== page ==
Identification of miR-34 regulatory networks in settings of disease and antimiR-therapy: Implications for treating cardiac pathology and other diseases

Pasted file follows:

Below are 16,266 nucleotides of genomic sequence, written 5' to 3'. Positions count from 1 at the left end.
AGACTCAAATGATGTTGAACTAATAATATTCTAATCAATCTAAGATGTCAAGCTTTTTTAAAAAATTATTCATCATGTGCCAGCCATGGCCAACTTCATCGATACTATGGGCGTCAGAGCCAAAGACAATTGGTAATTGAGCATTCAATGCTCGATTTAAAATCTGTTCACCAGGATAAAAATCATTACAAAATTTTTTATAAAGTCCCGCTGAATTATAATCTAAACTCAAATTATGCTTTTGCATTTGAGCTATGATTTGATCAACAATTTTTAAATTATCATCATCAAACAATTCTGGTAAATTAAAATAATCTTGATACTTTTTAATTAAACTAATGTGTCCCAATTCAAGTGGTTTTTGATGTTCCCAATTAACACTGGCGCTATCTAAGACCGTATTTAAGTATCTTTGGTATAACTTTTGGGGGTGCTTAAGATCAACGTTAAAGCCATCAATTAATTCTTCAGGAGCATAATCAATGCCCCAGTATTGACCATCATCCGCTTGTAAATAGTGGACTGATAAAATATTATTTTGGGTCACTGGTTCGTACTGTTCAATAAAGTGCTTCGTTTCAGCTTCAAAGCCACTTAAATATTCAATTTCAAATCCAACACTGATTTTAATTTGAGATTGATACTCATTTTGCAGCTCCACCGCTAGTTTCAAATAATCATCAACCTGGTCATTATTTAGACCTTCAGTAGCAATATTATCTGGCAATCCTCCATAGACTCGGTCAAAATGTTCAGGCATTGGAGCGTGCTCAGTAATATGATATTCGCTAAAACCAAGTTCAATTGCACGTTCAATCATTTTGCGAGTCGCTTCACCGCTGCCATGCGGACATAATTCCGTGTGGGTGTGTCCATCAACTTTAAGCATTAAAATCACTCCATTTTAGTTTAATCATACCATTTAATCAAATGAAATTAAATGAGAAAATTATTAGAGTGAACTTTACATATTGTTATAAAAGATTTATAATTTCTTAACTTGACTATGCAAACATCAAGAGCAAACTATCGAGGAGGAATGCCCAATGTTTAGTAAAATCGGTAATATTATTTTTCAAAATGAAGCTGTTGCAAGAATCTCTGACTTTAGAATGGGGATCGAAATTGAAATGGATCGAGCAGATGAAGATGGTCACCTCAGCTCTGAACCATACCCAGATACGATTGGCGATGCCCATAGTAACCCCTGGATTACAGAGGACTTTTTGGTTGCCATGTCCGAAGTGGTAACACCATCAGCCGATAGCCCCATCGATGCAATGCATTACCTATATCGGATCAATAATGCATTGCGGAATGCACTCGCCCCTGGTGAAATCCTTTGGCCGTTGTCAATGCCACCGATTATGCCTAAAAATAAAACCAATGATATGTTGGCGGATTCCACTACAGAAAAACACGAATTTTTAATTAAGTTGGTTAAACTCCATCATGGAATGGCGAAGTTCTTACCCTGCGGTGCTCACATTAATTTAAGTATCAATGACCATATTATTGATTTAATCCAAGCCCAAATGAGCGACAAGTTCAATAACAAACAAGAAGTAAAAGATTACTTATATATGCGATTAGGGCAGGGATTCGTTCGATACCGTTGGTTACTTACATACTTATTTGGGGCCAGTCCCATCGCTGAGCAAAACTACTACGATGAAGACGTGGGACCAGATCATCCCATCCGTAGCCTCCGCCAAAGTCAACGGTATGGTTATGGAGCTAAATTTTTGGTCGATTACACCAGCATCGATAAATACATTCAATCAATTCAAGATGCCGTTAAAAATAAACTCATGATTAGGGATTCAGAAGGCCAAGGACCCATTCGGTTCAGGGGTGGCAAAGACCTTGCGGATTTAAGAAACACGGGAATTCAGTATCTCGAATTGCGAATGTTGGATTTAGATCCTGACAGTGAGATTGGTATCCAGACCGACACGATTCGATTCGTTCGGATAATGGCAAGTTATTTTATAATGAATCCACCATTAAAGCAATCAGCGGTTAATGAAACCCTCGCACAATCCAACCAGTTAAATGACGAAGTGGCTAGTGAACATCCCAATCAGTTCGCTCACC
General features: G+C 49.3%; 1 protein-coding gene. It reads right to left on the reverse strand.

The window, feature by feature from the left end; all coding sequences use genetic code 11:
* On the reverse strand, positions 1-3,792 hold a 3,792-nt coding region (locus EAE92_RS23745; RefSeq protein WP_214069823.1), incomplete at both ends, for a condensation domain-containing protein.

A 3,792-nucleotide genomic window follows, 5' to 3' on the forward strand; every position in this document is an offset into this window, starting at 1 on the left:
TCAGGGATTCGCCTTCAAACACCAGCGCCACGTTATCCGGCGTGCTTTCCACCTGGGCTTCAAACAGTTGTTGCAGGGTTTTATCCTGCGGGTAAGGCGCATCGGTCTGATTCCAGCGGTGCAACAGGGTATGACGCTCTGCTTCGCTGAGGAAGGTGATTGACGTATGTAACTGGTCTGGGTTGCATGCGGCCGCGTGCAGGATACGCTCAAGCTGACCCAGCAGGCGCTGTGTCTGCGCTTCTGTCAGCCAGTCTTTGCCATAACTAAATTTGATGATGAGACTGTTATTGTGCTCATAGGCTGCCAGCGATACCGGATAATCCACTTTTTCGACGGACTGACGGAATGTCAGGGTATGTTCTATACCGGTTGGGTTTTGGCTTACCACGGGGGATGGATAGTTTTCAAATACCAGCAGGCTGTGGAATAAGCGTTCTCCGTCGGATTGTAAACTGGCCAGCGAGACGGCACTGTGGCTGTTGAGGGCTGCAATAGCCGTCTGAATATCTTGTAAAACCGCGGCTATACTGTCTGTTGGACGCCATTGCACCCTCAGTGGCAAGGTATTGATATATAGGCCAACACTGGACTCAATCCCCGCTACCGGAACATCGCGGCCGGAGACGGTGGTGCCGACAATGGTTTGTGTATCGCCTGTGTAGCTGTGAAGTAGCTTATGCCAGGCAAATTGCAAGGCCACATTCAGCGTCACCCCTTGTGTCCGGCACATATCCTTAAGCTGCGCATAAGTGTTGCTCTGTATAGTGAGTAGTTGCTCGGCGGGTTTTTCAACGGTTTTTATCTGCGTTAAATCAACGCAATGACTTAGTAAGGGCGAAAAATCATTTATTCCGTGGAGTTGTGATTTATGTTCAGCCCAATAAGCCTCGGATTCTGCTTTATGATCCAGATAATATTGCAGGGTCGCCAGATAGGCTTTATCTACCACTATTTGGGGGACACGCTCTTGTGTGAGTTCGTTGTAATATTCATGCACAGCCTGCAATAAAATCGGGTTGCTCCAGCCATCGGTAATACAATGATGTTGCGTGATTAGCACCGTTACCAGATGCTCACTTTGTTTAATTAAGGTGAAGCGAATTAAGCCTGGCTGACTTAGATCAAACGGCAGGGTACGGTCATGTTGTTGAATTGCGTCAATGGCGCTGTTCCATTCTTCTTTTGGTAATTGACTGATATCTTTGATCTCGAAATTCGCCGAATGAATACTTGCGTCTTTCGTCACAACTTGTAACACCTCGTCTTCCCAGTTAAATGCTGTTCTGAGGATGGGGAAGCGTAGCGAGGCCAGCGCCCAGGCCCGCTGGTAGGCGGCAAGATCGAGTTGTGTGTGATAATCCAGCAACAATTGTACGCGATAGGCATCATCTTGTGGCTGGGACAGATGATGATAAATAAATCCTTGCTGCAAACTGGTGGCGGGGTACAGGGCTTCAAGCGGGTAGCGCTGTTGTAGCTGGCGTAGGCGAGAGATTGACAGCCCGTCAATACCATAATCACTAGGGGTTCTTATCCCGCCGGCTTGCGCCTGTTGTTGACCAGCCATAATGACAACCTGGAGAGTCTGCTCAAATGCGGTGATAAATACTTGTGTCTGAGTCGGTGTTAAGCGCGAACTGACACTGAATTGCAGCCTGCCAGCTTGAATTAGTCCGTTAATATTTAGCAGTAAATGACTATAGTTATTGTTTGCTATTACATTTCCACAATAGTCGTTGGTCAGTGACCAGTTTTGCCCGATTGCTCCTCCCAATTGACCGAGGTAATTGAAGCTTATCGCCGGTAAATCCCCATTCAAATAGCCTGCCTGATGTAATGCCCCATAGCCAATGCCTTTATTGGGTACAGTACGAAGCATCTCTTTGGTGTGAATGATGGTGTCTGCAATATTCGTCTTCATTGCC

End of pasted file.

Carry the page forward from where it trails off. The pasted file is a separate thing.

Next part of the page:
Expression of the miR-34 family (miR-34a, -34b, -34c) is elevated in settings of heart disease, and inhibition with antimiR-34a/antimiR-34 has emerged as a promising therapeutic strategy. Under chronic cardiac disease settings, targeting the entire miR-34 family is more effective than targeting miR-34a alone. The identification of transcription factor (TF)-miRNA regulatory networks has added complexity to understanding the therapeutic potential of miRNA-based therapies. Here, we sought to determine whether antimiR-34 targets secondary miRNAs via TFs which could contribute to antimiR-34-mediated protection. Using miRNA-Seq we identified differentially regulated miRNAs in hearts from mice with cardiac pathology due to transverse aortic constriction (TAC), and focused on miRNAs which were also regulated by antimiR-34. Two clusters of stress-responsive miRNAs were classified as “pathological” and “cardioprotective,” respectively. Using ChIPBase we identified 45 TF binding sites on the promoters of “pathological” and “cardioprotective” miRNAs, and 5 represented direct targets of miR-34, with the capacity to regulate other miRNAs. Knockdown studies in a cardiomyoblast cell line demonstrated that expression of 2 “pathological” miRNAs (let-7e, miR-31) was regulated by one of the identified TFs. Furthermore, by qPCR we confirmed that expression of let-7e and miR-31 was lower in hearts from antimiR-34 treated TAC mice; this may explain why targeting the entire miR-34 family is more effective than targeting miR-34a alone. Finally, we showed that Acsl4 (a common target of miR-34, let-7e and miR-31) was increased in hearts from TAC antimiR-34 treated mice. In summary, antimiR-34 regulates the expression of other miRNAs and this has implications for drug development.